Longtime county judge delivers final State of the County Address
Bexar County Judge Nelson Wolff on Wednesday delivered his final State of the County Address after a remarkable 21 years in office as judge.
His last term officially ends at midnight on Dec. 31.
A who's who of business and industry listened to his address during a San Antonio Chamber of Commerce luncheon at the Grand Hyatt downtown.
Wolff called for county leaders to continue to fund or support higher education, new public health initiatives, and diversified tech and advanced manufacturing. He also called for a blending of nature and urban lifestyle downtown and more sports and recreation opportunities.
Then he said this about the future for his wife and himself:
"So, as I leave this stage, I will not say farewell, but ask you to join Tracy and I in seeking to protect nature and taking our humanity to a higher level."
Wolff told Texas Public Radio before his speech that he felt some of his biggest accomplishments included the restoration of the Mission Reach of the San Antonio River and San Pedro Creek, reforming criminal justice to save lives, rather than ruin them and the creation of the BiblioTech, or all-digital libraries, for which his wife Tracy has been a driving force.
His address also touched on troubling trends in society and politics and even the meaning of life.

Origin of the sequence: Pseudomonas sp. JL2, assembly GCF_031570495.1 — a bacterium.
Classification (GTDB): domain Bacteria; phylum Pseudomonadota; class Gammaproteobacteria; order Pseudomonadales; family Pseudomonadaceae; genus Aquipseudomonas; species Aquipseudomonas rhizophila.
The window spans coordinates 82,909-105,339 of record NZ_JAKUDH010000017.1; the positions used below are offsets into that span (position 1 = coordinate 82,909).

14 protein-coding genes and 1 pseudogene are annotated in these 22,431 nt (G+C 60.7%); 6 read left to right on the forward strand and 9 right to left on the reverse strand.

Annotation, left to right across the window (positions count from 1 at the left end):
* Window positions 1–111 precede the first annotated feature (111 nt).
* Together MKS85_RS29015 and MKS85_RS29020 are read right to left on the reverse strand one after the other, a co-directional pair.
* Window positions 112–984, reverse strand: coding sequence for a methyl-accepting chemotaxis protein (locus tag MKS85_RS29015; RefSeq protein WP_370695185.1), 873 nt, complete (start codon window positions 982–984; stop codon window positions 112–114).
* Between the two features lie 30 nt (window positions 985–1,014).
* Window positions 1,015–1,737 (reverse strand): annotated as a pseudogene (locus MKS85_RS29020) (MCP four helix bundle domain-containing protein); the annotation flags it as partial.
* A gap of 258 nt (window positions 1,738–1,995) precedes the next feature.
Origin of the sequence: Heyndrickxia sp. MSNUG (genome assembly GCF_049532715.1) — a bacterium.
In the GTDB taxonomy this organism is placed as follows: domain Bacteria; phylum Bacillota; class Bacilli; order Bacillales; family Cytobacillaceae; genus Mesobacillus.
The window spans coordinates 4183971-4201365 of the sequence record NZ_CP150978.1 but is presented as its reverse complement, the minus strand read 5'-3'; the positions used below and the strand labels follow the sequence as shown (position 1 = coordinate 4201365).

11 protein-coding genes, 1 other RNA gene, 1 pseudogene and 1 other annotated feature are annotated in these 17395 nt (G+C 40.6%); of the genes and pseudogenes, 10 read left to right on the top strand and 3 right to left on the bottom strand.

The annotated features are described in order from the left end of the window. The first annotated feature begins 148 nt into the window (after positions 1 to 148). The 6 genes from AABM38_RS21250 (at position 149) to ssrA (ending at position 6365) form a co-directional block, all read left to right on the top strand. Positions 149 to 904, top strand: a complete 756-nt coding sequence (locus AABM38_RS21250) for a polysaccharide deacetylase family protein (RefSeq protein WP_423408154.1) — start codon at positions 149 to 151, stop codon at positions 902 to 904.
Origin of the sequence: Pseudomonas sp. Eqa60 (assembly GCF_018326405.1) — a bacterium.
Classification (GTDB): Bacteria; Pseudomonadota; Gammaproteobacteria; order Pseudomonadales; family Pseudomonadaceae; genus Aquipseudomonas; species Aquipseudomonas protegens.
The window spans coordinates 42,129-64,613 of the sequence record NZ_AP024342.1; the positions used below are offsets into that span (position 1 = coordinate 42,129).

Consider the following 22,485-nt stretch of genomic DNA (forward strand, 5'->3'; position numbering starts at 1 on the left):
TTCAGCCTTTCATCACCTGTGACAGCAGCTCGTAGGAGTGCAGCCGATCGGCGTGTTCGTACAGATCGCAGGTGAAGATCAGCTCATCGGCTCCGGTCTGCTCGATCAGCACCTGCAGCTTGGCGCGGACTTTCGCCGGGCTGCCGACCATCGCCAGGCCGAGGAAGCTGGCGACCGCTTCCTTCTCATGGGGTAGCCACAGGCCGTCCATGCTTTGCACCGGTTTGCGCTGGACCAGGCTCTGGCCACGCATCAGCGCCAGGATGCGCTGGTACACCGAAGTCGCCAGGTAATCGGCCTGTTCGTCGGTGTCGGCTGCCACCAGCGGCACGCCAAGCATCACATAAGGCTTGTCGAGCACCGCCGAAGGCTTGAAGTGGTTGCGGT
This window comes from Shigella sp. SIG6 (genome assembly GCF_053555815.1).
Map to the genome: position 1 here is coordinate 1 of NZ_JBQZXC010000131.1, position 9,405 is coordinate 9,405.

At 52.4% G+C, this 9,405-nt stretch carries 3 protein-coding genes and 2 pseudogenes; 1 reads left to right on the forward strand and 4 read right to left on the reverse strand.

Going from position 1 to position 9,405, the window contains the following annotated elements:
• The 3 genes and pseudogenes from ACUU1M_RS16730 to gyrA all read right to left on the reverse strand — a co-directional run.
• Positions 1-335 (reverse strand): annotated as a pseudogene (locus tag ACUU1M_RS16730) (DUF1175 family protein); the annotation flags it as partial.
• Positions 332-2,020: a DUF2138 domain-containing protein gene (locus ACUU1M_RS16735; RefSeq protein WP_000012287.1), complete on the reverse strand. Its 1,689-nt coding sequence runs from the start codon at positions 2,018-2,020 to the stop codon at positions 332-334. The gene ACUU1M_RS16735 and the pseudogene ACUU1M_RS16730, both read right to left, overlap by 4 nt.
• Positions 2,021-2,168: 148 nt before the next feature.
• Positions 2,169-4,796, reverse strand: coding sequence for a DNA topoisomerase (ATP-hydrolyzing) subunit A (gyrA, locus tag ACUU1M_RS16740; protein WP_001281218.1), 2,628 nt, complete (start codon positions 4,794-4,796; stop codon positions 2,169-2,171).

"As insignificant as we are and blur of the moment we are here, there is meaning to life if we play a part in preserving nature and at the same time working to take our species to a higher level of humanity where civility is cherished, where bipartisanship is respected, where truth is rescued from the abyss of social media, where compromise is not considered weakness, and where rational decisions prevail over outrageous conspiratorial theories," he said.
Wolff, who turns 82 on Oct. 27, is only the second man to ever serve as both San Antonio Mayor and Bexar County Judge. The first was Bryan Callaghan, Jr., who served as mayor and county judge in the 1880s.
Judge Wolff has endorsed former State District Court Judge Peter Sakai as his replacement. The Democrat faces Republican Trish DeBerry on Nov. 8th at the polls.